The economic meltdown is supposed to "reenergize [the] creative economy" of New York by breaking the city's expensive obsession with finance. Instead, it's wrecking artists' best shot at wealth: Through Larry Gagosian.
The top-tier art dealer, who bridges the worlds of art and finance, seems panicked by the recession, turning into even more of a workaholic jerk than he was before the crash. Gagosian won't talk, but the New York Times surmises he's in trouble along with the rest of the art industry:
Everyone is vulnerable. Especially Larry Gagosian...
The prices of work by the young artists he has been luring into his galleries... are falling like bank stocks.
Christie's and Sotheby's are in trouble, too, but Gagosian's bread and butter is brokering private deals between rich people. Since the wealthy have lost much of their taste for art acquisition, Gagosian is especially vulnerable.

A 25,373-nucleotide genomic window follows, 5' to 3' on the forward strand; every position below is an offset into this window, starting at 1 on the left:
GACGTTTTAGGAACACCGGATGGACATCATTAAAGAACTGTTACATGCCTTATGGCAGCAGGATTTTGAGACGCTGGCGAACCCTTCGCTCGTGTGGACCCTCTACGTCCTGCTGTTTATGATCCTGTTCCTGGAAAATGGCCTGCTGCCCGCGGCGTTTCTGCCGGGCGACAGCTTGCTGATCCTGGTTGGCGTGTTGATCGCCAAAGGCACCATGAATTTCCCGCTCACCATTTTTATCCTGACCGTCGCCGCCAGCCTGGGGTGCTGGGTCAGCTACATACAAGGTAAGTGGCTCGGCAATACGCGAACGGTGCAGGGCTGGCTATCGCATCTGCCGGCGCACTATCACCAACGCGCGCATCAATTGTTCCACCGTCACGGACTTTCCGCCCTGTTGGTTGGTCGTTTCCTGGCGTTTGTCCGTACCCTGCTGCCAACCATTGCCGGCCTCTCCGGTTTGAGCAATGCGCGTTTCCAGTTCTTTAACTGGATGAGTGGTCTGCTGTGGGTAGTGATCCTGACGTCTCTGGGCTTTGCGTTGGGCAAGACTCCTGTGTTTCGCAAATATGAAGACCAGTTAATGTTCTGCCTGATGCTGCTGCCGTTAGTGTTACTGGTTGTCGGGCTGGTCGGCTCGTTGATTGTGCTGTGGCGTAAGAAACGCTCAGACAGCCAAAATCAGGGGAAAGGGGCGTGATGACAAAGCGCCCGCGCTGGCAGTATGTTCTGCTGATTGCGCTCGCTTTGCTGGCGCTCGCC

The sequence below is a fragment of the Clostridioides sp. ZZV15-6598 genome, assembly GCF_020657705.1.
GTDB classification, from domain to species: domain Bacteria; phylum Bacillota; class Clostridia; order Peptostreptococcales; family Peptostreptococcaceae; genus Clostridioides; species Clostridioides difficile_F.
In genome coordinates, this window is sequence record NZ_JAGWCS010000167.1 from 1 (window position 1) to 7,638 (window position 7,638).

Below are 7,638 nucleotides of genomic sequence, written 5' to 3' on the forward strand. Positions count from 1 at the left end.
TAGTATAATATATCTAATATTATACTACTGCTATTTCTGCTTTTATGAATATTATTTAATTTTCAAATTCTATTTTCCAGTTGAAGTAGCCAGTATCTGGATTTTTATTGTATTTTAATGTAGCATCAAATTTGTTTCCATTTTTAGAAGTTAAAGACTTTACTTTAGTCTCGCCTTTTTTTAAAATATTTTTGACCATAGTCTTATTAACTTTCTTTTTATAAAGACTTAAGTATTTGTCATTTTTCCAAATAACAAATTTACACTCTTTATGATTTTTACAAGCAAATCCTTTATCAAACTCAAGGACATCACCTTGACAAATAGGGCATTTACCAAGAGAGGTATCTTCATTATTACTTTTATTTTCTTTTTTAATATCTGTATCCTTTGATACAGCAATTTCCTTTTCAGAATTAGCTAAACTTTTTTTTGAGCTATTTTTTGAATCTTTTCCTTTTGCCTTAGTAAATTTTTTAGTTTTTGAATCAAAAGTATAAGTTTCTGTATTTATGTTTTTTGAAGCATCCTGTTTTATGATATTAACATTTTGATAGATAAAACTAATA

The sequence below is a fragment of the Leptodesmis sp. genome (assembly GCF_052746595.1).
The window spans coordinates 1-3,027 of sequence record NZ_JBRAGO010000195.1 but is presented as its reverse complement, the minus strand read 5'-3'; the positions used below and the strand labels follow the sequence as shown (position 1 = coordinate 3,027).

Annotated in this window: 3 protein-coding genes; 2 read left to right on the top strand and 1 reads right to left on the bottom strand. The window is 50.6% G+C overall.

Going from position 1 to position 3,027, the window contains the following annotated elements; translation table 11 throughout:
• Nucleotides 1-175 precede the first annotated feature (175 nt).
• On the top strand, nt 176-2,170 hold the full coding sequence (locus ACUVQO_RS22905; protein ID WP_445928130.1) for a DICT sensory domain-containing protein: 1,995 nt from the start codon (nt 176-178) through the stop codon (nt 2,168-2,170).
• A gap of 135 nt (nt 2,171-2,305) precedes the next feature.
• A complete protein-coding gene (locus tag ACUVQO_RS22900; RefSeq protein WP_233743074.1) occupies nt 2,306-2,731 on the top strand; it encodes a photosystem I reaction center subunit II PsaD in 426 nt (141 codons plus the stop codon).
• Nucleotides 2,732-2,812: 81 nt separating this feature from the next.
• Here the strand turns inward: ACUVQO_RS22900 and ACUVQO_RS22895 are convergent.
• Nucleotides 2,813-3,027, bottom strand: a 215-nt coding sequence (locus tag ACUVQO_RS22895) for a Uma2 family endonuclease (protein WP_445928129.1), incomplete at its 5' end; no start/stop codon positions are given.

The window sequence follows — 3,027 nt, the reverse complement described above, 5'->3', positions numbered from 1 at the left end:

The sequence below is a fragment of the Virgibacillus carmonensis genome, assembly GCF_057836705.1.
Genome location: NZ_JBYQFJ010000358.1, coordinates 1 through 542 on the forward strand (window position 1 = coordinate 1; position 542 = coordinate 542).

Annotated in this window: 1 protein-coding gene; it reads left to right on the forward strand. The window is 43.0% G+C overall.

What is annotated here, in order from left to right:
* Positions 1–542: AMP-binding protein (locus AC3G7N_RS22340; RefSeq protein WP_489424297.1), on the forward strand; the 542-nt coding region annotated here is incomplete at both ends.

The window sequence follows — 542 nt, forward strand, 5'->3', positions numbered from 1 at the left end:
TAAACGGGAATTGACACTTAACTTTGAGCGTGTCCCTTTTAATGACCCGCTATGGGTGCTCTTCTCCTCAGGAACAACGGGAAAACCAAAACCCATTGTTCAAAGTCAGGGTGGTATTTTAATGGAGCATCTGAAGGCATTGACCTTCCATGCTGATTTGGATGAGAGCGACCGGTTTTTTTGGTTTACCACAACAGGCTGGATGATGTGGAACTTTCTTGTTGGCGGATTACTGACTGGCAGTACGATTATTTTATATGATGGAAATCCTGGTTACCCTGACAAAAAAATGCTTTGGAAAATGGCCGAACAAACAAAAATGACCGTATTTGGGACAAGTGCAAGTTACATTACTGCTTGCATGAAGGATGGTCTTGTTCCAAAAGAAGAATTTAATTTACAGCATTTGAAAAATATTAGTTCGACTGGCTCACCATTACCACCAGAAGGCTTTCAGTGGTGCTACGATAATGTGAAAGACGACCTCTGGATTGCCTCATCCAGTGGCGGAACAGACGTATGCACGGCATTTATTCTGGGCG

Why should anyone care about Gagosian's fortunes? Because this was the guy who, through his access to the filthy rich, could make a young artist. That's why most in his stable were poached from rivals: Gagosian could pluck the best.
As the Times put it, "the postwar art world is basically a stock market with a couple of thousand really valuable shares." Gagosian was the gateway to being listed on that market.
His apparent decline indicates that artists have seen their own bubble burst along with Wall Street's other false economies. The vast majority of artists won't have to adjust their lives to that, but they will have to adjust their professional fantasies.